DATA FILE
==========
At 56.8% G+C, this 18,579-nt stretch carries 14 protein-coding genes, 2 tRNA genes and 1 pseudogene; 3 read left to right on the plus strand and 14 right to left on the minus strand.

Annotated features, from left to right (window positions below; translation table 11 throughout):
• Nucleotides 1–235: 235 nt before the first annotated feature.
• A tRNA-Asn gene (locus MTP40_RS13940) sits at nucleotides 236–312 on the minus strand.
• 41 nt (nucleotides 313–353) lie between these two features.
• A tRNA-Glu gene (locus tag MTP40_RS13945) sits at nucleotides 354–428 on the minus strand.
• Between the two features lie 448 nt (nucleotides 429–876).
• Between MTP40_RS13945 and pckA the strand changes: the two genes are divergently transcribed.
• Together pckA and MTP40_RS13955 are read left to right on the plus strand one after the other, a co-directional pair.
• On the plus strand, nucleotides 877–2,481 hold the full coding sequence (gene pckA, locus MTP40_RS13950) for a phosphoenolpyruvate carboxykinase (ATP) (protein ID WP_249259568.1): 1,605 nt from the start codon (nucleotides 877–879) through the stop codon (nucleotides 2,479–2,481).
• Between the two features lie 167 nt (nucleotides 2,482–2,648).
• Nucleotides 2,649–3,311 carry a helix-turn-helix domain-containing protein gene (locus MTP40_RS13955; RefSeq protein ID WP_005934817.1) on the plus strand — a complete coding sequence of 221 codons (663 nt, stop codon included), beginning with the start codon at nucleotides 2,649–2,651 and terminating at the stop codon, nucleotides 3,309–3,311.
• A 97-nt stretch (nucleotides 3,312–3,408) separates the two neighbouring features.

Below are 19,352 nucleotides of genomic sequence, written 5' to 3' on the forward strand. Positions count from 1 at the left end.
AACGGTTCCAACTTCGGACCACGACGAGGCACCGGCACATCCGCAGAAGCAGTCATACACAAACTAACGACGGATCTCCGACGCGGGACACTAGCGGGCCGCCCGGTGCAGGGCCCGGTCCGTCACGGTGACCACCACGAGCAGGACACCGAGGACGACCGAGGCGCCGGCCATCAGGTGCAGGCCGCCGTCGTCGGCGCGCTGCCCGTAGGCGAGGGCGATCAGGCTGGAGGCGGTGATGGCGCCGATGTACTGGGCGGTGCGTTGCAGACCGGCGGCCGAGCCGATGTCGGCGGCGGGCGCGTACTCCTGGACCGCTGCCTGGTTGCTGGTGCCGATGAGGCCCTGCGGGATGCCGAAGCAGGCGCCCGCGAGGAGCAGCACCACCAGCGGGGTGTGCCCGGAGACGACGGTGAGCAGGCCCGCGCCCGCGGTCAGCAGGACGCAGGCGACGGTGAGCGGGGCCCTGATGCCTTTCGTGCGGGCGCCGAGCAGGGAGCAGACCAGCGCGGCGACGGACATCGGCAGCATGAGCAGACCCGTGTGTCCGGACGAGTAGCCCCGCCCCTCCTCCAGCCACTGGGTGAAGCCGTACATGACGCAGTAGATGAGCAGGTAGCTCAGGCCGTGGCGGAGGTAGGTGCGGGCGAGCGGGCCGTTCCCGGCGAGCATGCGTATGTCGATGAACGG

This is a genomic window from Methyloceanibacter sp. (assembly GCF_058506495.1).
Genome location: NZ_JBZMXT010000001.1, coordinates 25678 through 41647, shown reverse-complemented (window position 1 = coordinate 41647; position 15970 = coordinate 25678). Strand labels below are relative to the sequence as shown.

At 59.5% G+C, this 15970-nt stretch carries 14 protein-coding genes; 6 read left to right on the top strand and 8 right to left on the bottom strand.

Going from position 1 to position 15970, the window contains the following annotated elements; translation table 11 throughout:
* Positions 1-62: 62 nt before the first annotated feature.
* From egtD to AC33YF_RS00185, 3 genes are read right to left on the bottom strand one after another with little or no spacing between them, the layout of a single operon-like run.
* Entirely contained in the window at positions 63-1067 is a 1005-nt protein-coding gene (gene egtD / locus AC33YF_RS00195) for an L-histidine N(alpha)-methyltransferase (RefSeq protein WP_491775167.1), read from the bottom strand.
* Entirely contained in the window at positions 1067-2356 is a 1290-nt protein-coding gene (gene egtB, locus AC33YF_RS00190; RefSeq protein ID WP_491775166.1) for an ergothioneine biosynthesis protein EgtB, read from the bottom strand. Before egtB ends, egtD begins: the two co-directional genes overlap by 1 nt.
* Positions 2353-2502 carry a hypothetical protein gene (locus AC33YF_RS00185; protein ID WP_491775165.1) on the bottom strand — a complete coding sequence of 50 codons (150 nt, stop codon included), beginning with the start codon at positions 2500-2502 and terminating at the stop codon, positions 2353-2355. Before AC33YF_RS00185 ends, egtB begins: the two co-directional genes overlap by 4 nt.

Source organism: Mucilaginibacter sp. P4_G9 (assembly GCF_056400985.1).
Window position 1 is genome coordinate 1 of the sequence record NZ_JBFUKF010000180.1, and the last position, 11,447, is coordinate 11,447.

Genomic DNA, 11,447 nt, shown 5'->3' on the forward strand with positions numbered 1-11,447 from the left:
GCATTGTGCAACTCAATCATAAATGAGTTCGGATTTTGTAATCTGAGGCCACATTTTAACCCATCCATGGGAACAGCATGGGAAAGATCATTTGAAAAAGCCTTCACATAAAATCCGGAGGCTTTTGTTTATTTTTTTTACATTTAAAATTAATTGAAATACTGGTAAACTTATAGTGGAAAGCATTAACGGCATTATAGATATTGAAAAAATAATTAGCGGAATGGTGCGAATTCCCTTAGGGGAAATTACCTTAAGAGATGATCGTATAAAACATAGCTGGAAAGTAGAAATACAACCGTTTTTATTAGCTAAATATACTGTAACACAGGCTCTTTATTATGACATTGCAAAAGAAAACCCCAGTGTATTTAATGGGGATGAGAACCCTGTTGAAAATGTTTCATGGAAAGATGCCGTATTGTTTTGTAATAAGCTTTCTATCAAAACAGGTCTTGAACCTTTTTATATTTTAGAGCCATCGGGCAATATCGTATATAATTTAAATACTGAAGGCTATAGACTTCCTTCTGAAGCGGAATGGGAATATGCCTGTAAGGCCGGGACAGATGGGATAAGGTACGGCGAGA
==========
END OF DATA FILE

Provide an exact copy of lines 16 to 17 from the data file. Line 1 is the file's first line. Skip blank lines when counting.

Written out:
This is a genomic window from Methyloceanibacter sp. (assembly GCF_058506495.1).
Genome location: NZ_JBZMXT010000001.1, coordinates 25678 through 41647, shown reverse-complemented (window position 1 = coordinate 41647; position 15970 = coordinate 25678). Strand labels below are relative to the sequence as shown.